Be among the first to experience live video streaming inside Second Life at an exclusive Adult Swim screening event, held this Friday, May 8 at 4:00 p.m. (SLT/Pacific)/7:00 p.m. (ET).
Watch two classic episodes and two all-new unreleased episodes from the forthcoming second season of “The Shivering Truth” at this special event, to be held in-world at a new venue created exclusively for this screening.
During the event, you can chat with fellow fans of the show and other special guests as you experience the show together for the first time in the virtual world. Free limited-edition virtual gifts and mementos will also be distributed during and after the show — just look for the “Free Gifts” kiosk near the front entrance.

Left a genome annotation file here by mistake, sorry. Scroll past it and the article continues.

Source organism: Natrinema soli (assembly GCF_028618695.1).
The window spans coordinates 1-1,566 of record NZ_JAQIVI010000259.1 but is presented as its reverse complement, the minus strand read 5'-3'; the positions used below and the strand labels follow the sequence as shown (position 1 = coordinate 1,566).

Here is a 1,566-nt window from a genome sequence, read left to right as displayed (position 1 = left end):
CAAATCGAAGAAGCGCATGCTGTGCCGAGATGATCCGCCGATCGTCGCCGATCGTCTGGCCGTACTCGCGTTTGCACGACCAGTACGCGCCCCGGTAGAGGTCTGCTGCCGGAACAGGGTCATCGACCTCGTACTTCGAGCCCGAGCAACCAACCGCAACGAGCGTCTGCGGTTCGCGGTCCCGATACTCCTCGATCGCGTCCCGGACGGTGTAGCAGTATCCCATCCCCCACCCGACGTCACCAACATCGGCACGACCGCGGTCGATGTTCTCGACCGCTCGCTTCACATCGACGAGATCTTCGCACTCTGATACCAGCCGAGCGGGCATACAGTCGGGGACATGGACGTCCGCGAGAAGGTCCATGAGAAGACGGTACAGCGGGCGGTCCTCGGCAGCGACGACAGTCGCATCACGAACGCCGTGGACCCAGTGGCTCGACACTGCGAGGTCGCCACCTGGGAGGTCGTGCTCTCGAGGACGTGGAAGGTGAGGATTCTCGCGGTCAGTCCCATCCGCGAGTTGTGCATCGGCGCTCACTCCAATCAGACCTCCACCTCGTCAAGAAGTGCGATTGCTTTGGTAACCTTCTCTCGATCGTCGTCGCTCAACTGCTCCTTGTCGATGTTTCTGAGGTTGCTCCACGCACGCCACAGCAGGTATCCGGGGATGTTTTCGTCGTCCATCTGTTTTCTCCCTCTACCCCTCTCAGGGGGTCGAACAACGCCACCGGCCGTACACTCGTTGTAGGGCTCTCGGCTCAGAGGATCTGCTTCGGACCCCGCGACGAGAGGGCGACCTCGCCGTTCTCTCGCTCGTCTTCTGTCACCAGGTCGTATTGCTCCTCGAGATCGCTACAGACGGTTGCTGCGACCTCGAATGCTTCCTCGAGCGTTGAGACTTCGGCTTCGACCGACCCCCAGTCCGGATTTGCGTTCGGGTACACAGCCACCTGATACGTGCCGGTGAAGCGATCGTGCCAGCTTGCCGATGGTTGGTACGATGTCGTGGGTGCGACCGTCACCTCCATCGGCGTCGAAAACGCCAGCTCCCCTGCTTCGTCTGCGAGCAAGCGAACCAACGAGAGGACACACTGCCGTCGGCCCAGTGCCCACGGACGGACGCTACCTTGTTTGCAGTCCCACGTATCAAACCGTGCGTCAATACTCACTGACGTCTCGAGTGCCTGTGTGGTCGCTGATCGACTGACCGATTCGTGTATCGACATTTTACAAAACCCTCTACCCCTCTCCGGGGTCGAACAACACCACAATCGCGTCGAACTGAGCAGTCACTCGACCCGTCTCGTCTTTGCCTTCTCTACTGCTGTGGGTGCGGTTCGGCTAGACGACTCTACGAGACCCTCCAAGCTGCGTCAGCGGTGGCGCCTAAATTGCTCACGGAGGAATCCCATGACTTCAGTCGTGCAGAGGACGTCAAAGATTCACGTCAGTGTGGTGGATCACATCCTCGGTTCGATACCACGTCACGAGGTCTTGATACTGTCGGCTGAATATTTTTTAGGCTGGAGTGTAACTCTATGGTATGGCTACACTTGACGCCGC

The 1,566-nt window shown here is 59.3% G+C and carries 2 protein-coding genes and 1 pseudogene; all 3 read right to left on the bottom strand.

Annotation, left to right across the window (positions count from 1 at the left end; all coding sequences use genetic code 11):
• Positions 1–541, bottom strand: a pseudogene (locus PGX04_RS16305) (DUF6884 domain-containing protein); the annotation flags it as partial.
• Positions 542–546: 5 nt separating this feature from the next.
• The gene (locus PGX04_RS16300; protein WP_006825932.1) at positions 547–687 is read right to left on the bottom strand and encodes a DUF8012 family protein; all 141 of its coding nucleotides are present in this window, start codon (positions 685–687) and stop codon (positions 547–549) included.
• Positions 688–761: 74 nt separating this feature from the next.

The event also marks the first media partnership utilizing the new limited-release Second Life Viewer, which enables content creators and entertainment companies to broadcast live video events to virtual world audiences. In the future, you may see several new forms of entertainment including movie and TV premieres, live concerts, and artist/fan meet-and-greets. We’re very excited to partner with Adult Swim for the debut of this new feature, which we plan to integrate into the main Second Life Viewer release in the coming weeks.
Those of us who have given up the default Second Life viewer, in favour of more fully-featured alternatives such as Firestorm, will need to download and install the special view from SL before visiting the suitably spooky venue (at this SLURL). I expect that this will be the first of many such media events in future, and no doubt Linden Lab hopes to attract more users to Second Life via these initiatives.